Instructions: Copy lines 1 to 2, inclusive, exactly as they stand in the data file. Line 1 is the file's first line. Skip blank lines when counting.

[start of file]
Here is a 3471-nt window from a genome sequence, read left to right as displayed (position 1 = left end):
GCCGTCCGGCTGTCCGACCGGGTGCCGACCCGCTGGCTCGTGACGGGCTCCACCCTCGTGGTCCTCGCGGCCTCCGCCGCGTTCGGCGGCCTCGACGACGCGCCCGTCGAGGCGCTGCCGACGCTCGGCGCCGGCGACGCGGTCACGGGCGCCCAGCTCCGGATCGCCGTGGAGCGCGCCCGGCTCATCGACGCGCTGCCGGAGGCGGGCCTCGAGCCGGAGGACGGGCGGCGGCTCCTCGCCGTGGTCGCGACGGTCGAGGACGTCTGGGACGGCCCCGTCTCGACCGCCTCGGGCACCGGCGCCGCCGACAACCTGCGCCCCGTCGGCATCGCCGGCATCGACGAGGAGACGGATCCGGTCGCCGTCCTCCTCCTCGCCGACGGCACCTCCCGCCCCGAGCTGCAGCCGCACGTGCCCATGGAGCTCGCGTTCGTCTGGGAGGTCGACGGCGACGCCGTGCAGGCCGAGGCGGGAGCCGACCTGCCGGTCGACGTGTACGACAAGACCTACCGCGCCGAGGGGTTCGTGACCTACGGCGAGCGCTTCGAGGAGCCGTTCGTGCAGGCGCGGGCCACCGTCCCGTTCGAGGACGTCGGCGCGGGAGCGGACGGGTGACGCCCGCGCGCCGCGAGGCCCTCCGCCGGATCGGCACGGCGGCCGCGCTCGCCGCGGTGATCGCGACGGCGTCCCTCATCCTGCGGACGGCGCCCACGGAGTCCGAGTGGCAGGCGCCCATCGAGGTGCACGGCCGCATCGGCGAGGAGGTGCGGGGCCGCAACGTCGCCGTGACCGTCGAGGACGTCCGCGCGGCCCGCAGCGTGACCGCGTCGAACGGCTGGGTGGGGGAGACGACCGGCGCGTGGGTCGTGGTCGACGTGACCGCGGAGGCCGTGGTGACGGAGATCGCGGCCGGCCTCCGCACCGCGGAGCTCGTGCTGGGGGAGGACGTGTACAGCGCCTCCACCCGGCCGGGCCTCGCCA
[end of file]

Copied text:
Here is a 3471-nt window from a genome sequence, read left to right as displayed (position 1 = left end):
GCCGTCCGGCTGTCCGACCGGGTGCCGACCCGCTGGCTCGTGACGGGCTCCACCCTCGTGGTCCTCGCGGCCTCCGCCGCGTTCGGCGGCCTCGACGACGCGCCCGTCGAGGCGCTGCCGACGCTCGGCGCCGGCGACGCGGTCACGGGCGCCCAGCTCCGGATCGCCGTGGAGCGCGCCCGGCTCATCGACGCGCTGCCGGAGGCGGGCCTCGAGCCGGAGGACGGGCGGCGGCTCCTCGCCGTGGTCGCGACGGTCGAGGACGTCTGGGACGGCCCCGTCTCGACCGCCTCGGGCACCGGCGCCGCCGACAACCTGCGCCCCGTCGGCATCGCCGGCATCGACGAGGAGACGGATCCGGTCGCCGTCCTCCTCCTCGCCGACGGCACCTCCCGCCCCGAGCTGCAGCCGCACGTGCCCATGGAGCTCGCGTTCGTCTGGGAGGTCGACGGCGACGCCGTGCAGGCCGAGGCGGGAGCCGACCTGCCGGTCGACGTGTACGACAAGACCTACCGCGCCGAGGGGTTCGTGACCTACGGCGAGCGCTTCGAGGAGCCGTTCGTGCAGGCGCGGGCCACCGTCCCGTTCGAGGACGTCGGCGCGGGAGCGGACGGGTGACGCCCGCGCGCCGCGAGGCCCTCCGCCGGATCGGCACGGCGGCCGCGCTCGCCGCGGTGATCGCGACGGCGTCCCTCATCCTGCGGACGGCGCCCACGGAGTCCGAGTGGCAGGCGCCCATCGAGGTGCACGGCCGCATCGGCGAGGAGGTGCGGGGCCGCAACGTCGCCGTGACCGTCGAGGACGTCCGCGCGGCCCGCAGCGTGACCGCGTCGAACGGCTGGGTGGGGGAGACGACCGGCGCGTGGGTCGTGGTCGACGTGACCGCGGAGGCCGTGGTGACGGAGATCGCGGCCGGCCTCCGCACCGCGGAGCTCGTGCTGGGGGAGGACGTGTACAGCGCCTCCACCCGGCCGGGCCTCGCCA